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Philip Hamburger’s German Connection, and Mine: Part I

Chapter 24 in Philip Hamburger’s brilliant book on—or rather against—administrative law is entitled “The German Connection.” The Progressive architects of administrative law—Frank Goodnow; Ernst Freund; John Burgess and apparently the rest of Columbia Law School; Woodrow Wilson—all admired the Germans’ post-Hegelian, “scientific” approach to administration. Many had studied at German universities. And so America acquired what she’d never had before: administration. The rule of “experts,” outside constitutional channels and constraints.

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Why Government Fails When It Succeeds

It’s good to be back to blogging. For a warm-up bear with me through a family saga: it may be funny, for you. And there may be a point.

A late uncle of mine (let’s call him “Bruno”) died in 2013. I know little of him except that my mother, then 13 years of age, dragged him (then age 3 or 4) through the Hamburg firestorms in 1943. I met him once—at my grandmother’s funeral, where they had really good food. From various conversations that I did not follow at the time (the 1960s) and cannot now recollect, I understand that my mother and aunt bailed Bruno out of trouble at various times over the decades. His life was fully European—aimless, on public support, and fruitless (so far as we know). It’s a very sad story.

Having been informed of Bruno’s death, we all (with an exception noted below) promptly renounced the inheritance by means of a notarized declaration. The guy can’t own anything except debts, probably including colossal debts to the German government for late-life care: who wants that? But that clever maneuver has come a cropper.

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Halbig and Obamacare: What We Have Learned (Part II)

Herewith, as promised in Part I, a few additional thoughts on Halbig’s lessons. My humble observations aren’t intended as nuanced legal analysis; there’ll be time enough for that as the cases progress. Today’s subject is the broader context of how the doctrines and institutions that have sustained administrative law are coming apart at the seams.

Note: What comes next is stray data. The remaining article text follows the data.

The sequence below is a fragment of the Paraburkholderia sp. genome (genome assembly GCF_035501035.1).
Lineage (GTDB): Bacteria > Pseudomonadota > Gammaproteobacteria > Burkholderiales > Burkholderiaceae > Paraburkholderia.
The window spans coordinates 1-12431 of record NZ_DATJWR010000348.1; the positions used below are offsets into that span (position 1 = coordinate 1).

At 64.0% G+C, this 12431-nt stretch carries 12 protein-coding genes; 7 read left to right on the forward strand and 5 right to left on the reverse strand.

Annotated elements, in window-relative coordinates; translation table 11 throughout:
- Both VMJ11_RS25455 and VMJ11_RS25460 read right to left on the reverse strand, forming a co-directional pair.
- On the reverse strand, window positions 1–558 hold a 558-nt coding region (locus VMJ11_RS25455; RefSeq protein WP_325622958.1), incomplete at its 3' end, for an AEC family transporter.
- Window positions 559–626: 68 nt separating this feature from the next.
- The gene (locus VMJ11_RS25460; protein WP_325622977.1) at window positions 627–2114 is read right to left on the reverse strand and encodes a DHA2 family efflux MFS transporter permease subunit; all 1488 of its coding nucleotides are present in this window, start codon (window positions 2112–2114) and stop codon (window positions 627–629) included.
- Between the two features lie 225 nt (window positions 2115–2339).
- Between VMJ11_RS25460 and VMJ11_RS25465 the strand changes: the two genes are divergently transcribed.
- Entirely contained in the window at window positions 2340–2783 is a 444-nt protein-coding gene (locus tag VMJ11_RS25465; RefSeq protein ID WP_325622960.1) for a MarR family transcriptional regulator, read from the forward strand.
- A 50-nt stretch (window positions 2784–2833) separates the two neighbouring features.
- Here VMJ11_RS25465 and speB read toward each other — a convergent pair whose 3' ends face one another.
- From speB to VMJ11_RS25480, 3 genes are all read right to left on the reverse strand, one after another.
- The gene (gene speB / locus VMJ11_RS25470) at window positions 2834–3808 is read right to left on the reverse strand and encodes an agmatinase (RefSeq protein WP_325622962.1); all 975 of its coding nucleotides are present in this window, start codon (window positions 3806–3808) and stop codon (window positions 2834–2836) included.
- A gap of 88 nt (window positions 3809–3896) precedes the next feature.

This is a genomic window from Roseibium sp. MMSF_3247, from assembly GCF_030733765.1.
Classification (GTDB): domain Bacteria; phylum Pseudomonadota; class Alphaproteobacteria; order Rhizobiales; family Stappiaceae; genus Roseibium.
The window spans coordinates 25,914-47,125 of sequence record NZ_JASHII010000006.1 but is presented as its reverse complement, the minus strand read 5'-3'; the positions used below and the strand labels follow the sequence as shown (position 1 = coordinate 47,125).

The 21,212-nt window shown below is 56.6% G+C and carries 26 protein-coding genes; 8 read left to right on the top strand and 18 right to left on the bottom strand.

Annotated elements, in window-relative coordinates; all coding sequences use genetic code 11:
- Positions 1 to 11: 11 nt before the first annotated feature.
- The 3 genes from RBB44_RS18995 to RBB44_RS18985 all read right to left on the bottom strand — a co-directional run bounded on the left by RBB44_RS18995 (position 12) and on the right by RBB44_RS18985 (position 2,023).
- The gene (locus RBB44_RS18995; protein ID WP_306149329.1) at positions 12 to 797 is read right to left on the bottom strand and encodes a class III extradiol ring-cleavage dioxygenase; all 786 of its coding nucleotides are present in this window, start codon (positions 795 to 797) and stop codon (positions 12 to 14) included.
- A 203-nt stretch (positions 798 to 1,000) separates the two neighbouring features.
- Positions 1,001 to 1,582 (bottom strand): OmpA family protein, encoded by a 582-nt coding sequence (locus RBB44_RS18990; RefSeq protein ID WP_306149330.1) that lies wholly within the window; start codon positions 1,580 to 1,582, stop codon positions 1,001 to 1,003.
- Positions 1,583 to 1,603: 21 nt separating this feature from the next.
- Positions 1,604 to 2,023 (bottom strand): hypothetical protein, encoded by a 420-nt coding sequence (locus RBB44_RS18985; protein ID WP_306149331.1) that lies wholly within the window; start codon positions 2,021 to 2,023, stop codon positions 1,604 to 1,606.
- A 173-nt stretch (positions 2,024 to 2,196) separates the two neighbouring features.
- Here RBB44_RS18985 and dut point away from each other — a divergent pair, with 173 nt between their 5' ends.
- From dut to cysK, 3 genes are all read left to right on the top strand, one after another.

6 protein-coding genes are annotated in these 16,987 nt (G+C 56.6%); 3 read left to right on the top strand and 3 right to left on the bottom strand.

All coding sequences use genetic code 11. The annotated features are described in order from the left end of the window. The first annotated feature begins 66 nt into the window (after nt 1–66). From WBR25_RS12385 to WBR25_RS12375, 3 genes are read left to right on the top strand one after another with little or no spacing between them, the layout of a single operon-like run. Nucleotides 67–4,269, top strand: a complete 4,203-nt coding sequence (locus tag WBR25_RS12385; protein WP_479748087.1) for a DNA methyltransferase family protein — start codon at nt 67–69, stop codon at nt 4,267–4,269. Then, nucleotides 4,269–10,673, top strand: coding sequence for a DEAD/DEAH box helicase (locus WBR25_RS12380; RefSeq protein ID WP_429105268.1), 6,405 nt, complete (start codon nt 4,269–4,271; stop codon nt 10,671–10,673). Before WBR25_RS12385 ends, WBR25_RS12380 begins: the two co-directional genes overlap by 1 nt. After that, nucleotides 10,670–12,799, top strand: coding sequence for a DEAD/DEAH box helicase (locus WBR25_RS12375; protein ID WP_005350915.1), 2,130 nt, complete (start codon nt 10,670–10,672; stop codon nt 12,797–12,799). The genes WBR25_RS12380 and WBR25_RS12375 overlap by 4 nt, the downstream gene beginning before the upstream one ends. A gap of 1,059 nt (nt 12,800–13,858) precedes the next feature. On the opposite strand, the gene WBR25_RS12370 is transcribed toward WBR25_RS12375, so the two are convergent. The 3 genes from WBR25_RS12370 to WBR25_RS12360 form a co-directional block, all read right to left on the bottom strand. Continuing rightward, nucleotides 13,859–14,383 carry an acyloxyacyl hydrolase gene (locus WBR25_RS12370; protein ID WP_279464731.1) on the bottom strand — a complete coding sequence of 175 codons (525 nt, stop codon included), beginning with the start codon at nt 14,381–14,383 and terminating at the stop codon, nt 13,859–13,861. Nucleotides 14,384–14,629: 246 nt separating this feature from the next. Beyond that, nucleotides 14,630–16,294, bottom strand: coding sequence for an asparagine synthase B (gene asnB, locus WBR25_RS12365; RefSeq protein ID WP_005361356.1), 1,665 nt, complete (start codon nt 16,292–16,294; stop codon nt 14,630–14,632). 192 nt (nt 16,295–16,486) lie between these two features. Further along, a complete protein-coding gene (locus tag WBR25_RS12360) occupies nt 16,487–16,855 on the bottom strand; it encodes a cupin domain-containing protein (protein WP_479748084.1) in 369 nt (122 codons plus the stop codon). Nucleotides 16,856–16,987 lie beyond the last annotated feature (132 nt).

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Halbig and Obamacare: What We Have Learned (Part I)

ObamacareTwo-plus weeks have passed since the D.C. Circuit’s panel decision in Halbig v. Burwell and the Fourth Circuit’s opposite decision in King v. Burwell, a substantially identical case.[1] The King plaintiffs have filed their cert petition; and the government has asked for rehearing en banc in the D.C. Circuit; and the initial agitation has subsided. It’s a fine time to highlight a few lessons that, in my estimation, we have already learned. I offer three sets of observations: today, I’ll focus on the interplay between constitutional and administrative law and on the advocacy network that produced Halbig and its companion cases; tomorrow, I’ll analyze the institutional pathologies and ideological derangements that account for the contretemps.

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Adversarial Corporatism: Additional Thoughts

I am deeply grateful to Brian Mannix and to Peter Conti-Brown for their thoughtful, indeed profound comments on my “adversarial corporatism” post. I am equally grateful to Richard Reinsch and the Liberty Forum for hosting this exchange. To paraphrase the Boss, we learn more from three minutes on this blog than we ever learned in school. Peter has this exactly right: the post was a first cut at developing a conceptual framework for the contemporary regulatory state and its perplexing m.o.—more than a thumb sucker, but way less than a worked-out theory. And Brian may well be right that the moniker…

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The New Cronyism of the Old Rent-Seeking State

Michael Greve’s essay vividly describes some deeply troubling trends in the relationship between the government and the economy. It provides a much needed perspective at a time when politics and policy-making are nothing if not adversarial, and more casual observers succumb to the temptation simply to choose sides without asking how we came to this…

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Does a Sophisticated Theory Miss the Facts?

Michael Greve introduces “adversarial corporatism,” a new conceptual lens through which to view the growing and contentious collaboration of industry and government. Adversarial corporatism takes the conventional story of crony capitalism and regulatory capture—a story appealing to critics on the left and the right alike—and adds a dose of a starker reality: the cooperation is…